|Mary Poppins Author P.L. Travers Was Actually Kind of a Badass|
There's been some debate over whether Disney's new film, "Saving Mr. Banks," is borderline sexist or fairly accurate, mostly in regards to the portrayal of P.L. Travers, the author of Mary Poppins (played by Emma Thompson). In a review of the film for LA Weekly, writer Amy Nicholson explains that Travers is portrayed as uptight and, well, bitchy, while Walt Disney, (Tom Hanks) comes off as a hero. Nicholson's reader's were pretty up in arms about these allegations. One such reader commented:
"Oh, yes, turn this delightful film into an anti-feminist tirade. Tell me, MS. Nicholson — what if said female author was a cantankerous, disturbed, unreasonable, corrosive and poisonous bitch, as the real Ms. Travers has been characterized by everyone who knew her, including her own family? Does she get a pass just the same because she's a woman? If so, you're the sexist, kiddo [sic]."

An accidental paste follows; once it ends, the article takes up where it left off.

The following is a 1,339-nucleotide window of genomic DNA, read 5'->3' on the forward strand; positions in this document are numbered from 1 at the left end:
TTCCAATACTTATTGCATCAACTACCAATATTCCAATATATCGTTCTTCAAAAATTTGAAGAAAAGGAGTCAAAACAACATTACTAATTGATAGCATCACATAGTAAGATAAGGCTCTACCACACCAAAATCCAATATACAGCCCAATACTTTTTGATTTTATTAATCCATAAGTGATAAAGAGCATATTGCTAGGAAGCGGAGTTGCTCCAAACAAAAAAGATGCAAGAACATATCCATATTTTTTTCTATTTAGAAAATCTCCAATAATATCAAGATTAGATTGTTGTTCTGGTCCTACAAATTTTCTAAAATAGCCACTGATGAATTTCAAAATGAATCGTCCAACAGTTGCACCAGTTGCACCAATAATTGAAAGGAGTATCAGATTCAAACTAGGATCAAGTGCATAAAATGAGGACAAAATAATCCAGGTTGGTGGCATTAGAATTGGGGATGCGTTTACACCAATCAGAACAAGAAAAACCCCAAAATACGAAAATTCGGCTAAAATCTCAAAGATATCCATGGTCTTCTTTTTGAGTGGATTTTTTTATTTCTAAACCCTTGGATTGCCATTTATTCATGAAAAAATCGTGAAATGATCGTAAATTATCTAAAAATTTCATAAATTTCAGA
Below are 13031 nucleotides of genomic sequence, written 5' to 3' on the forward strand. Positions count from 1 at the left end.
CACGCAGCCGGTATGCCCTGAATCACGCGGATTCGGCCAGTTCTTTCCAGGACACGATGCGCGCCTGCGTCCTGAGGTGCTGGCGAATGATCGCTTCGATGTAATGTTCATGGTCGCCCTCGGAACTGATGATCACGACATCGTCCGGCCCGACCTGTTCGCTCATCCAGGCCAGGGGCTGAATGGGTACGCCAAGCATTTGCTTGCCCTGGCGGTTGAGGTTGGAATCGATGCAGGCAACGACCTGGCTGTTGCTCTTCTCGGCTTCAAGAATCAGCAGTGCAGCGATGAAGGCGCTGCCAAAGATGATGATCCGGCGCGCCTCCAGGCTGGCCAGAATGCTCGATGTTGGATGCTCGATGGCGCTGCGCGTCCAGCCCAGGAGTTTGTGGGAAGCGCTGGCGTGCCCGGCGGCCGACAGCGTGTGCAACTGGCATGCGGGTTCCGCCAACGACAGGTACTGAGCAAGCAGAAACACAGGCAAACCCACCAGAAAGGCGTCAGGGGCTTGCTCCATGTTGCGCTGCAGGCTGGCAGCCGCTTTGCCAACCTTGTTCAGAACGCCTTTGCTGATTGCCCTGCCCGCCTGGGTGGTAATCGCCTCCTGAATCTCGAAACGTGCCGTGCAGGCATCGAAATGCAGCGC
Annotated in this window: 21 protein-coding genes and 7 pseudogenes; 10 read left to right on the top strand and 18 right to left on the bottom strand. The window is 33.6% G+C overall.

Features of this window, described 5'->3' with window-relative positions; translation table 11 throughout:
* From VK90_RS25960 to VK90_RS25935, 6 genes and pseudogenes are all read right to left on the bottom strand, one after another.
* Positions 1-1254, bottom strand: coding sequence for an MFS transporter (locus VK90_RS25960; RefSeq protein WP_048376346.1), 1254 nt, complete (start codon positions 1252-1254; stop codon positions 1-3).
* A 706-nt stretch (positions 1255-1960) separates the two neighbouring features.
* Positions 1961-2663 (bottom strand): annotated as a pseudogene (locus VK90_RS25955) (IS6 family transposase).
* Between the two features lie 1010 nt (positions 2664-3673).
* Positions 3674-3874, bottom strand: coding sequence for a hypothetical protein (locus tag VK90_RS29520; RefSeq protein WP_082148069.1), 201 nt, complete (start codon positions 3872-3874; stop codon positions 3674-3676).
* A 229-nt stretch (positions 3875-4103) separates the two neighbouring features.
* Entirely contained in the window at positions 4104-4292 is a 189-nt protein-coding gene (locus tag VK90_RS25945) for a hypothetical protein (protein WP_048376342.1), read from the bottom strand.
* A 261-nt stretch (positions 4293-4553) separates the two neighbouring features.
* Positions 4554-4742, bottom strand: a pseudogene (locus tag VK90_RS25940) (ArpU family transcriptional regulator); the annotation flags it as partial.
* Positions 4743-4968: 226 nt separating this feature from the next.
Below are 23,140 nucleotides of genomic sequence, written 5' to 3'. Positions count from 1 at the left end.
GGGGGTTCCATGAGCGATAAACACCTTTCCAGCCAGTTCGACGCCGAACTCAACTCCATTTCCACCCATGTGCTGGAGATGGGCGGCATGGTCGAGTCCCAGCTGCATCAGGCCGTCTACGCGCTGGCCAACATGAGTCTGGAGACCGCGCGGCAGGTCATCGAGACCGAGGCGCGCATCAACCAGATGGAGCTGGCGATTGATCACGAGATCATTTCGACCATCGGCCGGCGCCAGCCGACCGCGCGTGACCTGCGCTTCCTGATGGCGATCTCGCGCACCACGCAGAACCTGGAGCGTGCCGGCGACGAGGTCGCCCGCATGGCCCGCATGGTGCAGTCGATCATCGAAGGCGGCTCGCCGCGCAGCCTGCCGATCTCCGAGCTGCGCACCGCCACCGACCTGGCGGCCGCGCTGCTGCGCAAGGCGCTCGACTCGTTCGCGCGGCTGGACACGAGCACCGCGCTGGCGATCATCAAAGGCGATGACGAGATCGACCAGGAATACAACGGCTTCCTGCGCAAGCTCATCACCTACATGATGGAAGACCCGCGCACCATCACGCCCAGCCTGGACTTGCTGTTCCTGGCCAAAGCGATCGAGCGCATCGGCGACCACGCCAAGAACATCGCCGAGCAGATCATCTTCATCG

While I doubt that the popular opinion of Travers is that she was a "poisonous bitch," it's not necessarily bad to portray a woman as "cantankerous" onscreen, unless that is her sole characteristic. The biggest problem with female characters, especially in popular, mainstream film, is that they are made to only have one or two dimensions. It's a slap in the face that the story of Travers selling the rights to her book, (note: only after 26 YEARS of pressure from Walt Disney) is as sugar-coated as the film version of Mary Poppins. Another issue is that P.L. Travers's life was not "Disney-friendly," and an accurate look into her past would have been a completely different movie. In her article, Nicholson describes the real Travers as:
"a feisty, stereotype-breaking bisexual—a single mom who adopted a baby in her 40s, studied Zen meditation in Kyoto, and was publishing erotica about her silky underwear 10 years before Walt had sketched his mouse." That sounds like a way more interesting story.
Thanks to LA Weekly
Image via LA Weekly
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